GSMA Mobile Health University Challenge

Wednesday 30 May 2012

GSMA Mobile Health University Challenge – WINNER ANNOUNCED

Congratulations to the winner of the 2012 GSMA Mobile Health University Challenge: Massachusetts Institute of Technology (US) and Federal University of Rio Grande Do Norte (Brazil) with their innovation Sana AudioPulse.

Read more on Mobile Health Live

Team members with Clint McClellan, Qualcomm Life (centre) Richard Cockle, GSMA, & Irfan Goandal, Qtel

Tuesday 29 May 2012

Top Universities from around the world are currently battling it out in the GSMA Mobile Health University Challenge being judged at GSMA-mHealth Alliance Mobile Health Summit in Cape Town.

Four finalists just announced:

BabeeMon, University of Oxford (UK)

Continuous monitoring of newborns particularly preterm babies and severely ill infants provides critical information about their health. Early detection of abnormalities such as changes in respiration, heart rhythm, and blood oxygen saturation and immediate action prior to the onset of complications may have a crucial impact on infants’ survival and their future development. This project leverages the existing mobile devices and mobile networks to provide a low cost neonatal monitoring system. The system includes health monitoring sensors connected to a mobile phone application with advanced signal processing techniques to analyse and notify the abnormalities in the monitored data.

LifeCheck, UC Berkeley (US)

Our mission is to guard health care from human error through the use of simple checklists. LifeCheck is a checklist management system for hospitals. Our application addresses the problem of preventable errors referred to as never events. LifeCheck offers a mobile client supported by a website, where surgery and department specific checklists can be created and deployed. Digital checklists feature advantages such as redundancy and fail safe mechanisms. Opportunities to reduce errors can emerge when hospitals are able to quantitatively identify root causes of errors, freeing health care professionals to do their jobs effectively and efficiently.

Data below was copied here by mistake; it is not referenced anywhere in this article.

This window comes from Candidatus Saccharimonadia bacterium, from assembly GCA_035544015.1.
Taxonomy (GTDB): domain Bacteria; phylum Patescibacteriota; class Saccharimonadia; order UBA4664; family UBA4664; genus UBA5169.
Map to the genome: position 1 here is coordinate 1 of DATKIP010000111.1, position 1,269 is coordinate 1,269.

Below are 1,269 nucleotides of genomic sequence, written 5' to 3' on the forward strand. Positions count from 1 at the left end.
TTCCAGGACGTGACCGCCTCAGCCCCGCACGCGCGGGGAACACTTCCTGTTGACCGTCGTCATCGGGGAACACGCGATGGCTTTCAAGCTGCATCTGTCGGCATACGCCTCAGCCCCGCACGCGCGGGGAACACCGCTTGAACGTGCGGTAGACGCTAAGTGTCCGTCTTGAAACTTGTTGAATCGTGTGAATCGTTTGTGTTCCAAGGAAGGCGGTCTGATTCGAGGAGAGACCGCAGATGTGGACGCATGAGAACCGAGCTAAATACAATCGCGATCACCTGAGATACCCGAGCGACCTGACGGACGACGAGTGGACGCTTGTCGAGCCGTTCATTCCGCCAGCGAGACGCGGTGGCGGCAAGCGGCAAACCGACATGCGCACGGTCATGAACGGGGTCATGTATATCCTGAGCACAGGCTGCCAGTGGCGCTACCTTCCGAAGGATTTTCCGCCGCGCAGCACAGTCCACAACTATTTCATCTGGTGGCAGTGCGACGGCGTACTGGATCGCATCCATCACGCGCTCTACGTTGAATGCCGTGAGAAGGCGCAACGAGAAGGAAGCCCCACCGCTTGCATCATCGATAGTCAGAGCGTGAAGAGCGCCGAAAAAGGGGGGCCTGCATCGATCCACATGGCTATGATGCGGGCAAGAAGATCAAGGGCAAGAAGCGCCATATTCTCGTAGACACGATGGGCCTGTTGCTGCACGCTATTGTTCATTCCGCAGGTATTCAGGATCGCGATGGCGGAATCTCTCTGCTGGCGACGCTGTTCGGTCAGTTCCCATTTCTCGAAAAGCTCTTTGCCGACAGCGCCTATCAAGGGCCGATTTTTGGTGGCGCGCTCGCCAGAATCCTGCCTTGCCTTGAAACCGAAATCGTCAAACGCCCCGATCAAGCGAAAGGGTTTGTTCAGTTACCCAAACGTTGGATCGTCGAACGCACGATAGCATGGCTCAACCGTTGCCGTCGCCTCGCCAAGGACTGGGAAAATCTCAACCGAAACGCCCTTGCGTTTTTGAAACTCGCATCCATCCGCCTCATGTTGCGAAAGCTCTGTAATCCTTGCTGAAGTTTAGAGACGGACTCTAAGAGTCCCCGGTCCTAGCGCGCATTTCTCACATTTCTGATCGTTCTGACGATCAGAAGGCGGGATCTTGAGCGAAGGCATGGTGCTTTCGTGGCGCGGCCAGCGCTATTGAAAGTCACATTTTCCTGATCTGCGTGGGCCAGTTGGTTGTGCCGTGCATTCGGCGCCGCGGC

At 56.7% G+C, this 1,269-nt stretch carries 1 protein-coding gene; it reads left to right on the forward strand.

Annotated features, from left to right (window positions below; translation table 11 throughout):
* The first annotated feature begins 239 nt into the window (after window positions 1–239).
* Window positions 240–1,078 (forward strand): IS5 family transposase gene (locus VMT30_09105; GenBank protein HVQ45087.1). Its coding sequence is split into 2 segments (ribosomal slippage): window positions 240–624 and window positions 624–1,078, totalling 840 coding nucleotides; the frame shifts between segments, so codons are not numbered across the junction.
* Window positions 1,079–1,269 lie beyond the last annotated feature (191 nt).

Snore Detector, Jordan University of Science and Technology (Jordan)

Snore Detector is a smart phone application used for detecting and monitoring snoring for Obstructive Sleep Apnea Syndrome (OSAS) Patients. Snoring is the main symptom which sleep specialists use to determine if the individual has OSA. Besides simply recording the voices coming from the patient while sleeping, the system uses Signal Processing and Artificial Intelligence methods to automatically detect snoring to help determining OSAS.

Sana AudioPulse, Massachusetts Institute of Technology (US) and Federal University of Rio Grande Do Norte (Brazil)

An estimated 588 million globally have hearing loss. In Brazil, federal law mandates hearing tests be performed during the first week of life. However, an estimated 5.7 million Brazilians (including 6% of children younger than three) have some degree of hearing loss. For populations living in poor and/or distant areas, access to a clinic is difficult and costly. Using Sana technology, we are developing an open source software using cell phones to screen for hearing impairment with a battery of hearing screening tests. Data will be transmitted securely and wirelessly to a centralized medical database for audiologist validation.